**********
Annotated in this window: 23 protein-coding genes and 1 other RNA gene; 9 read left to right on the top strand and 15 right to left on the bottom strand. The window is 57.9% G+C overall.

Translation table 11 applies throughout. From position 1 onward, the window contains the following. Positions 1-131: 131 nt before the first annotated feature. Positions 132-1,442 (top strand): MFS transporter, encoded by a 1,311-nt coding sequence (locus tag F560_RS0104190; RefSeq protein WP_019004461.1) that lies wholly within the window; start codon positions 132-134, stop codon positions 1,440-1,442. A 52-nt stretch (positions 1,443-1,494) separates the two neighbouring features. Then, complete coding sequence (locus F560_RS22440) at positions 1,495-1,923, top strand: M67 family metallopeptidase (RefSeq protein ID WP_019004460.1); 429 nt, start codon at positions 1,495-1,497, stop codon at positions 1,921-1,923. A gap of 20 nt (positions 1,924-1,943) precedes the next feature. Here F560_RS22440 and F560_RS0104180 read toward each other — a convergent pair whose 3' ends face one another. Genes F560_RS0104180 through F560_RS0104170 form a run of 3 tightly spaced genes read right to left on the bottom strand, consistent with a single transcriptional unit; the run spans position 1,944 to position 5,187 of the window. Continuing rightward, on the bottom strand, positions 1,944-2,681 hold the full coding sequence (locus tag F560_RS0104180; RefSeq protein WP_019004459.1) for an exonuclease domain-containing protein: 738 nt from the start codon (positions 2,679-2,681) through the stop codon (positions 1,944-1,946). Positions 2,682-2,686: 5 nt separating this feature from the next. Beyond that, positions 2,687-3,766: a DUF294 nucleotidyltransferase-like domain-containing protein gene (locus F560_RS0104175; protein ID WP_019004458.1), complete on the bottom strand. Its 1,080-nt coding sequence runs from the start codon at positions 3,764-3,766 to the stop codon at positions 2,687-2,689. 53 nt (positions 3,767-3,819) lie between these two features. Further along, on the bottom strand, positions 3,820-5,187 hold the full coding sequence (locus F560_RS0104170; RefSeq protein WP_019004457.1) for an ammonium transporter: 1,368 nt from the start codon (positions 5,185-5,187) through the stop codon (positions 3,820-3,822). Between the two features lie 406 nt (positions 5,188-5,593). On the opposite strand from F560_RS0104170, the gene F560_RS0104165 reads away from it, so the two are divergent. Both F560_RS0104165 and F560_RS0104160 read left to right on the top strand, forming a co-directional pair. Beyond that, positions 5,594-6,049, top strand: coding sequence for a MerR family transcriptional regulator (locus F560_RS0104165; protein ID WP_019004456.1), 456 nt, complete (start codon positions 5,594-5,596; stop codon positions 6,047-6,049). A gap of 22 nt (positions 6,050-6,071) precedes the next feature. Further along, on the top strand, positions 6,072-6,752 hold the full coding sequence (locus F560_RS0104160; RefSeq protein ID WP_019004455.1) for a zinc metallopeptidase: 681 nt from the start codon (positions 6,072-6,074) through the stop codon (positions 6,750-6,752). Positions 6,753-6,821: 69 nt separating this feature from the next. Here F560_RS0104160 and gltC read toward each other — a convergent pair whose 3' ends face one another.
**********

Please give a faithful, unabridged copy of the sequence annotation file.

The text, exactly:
Annotated in this window: 23 protein-coding genes and 1 other RNA gene; 9 read left to right on the top strand and 15 right to left on the bottom strand. The window is 57.9% G+C overall.

Translation table 11 applies throughout. From position 1 onward, the window contains the following. Positions 1-131: 131 nt before the first annotated feature. Positions 132-1,442 (top strand): MFS transporter, encoded by a 1,311-nt coding sequence (locus tag F560_RS0104190; RefSeq protein WP_019004461.1) that lies wholly within the window; start codon positions 132-134, stop codon positions 1,440-1,442. A 52-nt stretch (positions 1,443-1,494) separates the two neighbouring features. Then, complete coding sequence (locus F560_RS22440) at positions 1,495-1,923, top strand: M67 family metallopeptidase (RefSeq protein ID WP_019004460.1); 429 nt, start codon at positions 1,495-1,497, stop codon at positions 1,921-1,923. A gap of 20 nt (positions 1,924-1,943) precedes the next feature. Here F560_RS22440 and F560_RS0104180 read toward each other — a convergent pair whose 3' ends face one another. Genes F560_RS0104180 through F560_RS0104170 form a run of 3 tightly spaced genes read right to left on the bottom strand, consistent with a single transcriptional unit; the run spans position 1,944 to position 5,187 of the window. Continuing rightward, on the bottom strand, positions 1,944-2,681 hold the full coding sequence (locus tag F560_RS0104180; RefSeq protein WP_019004459.1) for an exonuclease domain-containing protein: 738 nt from the start codon (positions 2,679-2,681) through the stop codon (positions 1,944-1,946). Positions 2,682-2,686: 5 nt separating this feature from the next. Beyond that, positions 2,687-3,766: a DUF294 nucleotidyltransferase-like domain-containing protein gene (locus F560_RS0104175; protein ID WP_019004458.1), complete on the bottom strand. Its 1,080-nt coding sequence runs from the start codon at positions 3,764-3,766 to the stop codon at positions 2,687-2,689. 53 nt (positions 3,767-3,819) lie between these two features. Further along, on the bottom strand, positions 3,820-5,187 hold the full coding sequence (locus F560_RS0104170; RefSeq protein WP_019004457.1) for an ammonium transporter: 1,368 nt from the start codon (positions 5,185-5,187) through the stop codon (positions 3,820-3,822). Between the two features lie 406 nt (positions 5,188-5,593). On the opposite strand from F560_RS0104170, the gene F560_RS0104165 reads away from it, so the two are divergent. Both F560_RS0104165 and F560_RS0104160 read left to right on the top strand, forming a co-directional pair. Beyond that, positions 5,594-6,049, top strand: coding sequence for a MerR family transcriptional regulator (locus F560_RS0104165; protein ID WP_019004456.1), 456 nt, complete (start codon positions 5,594-5,596; stop codon positions 6,047-6,049). A gap of 22 nt (positions 6,050-6,071) precedes the next feature. Further along, on the top strand, positions 6,072-6,752 hold the full coding sequence (locus F560_RS0104160; RefSeq protein ID WP_019004455.1) for a zinc metallopeptidase: 681 nt from the start codon (positions 6,072-6,074) through the stop codon (positions 6,750-6,752). Positions 6,753-6,821: 69 nt separating this feature from the next. Here F560_RS0104160 and gltC read toward each other — a convergent pair whose 3' ends face one another.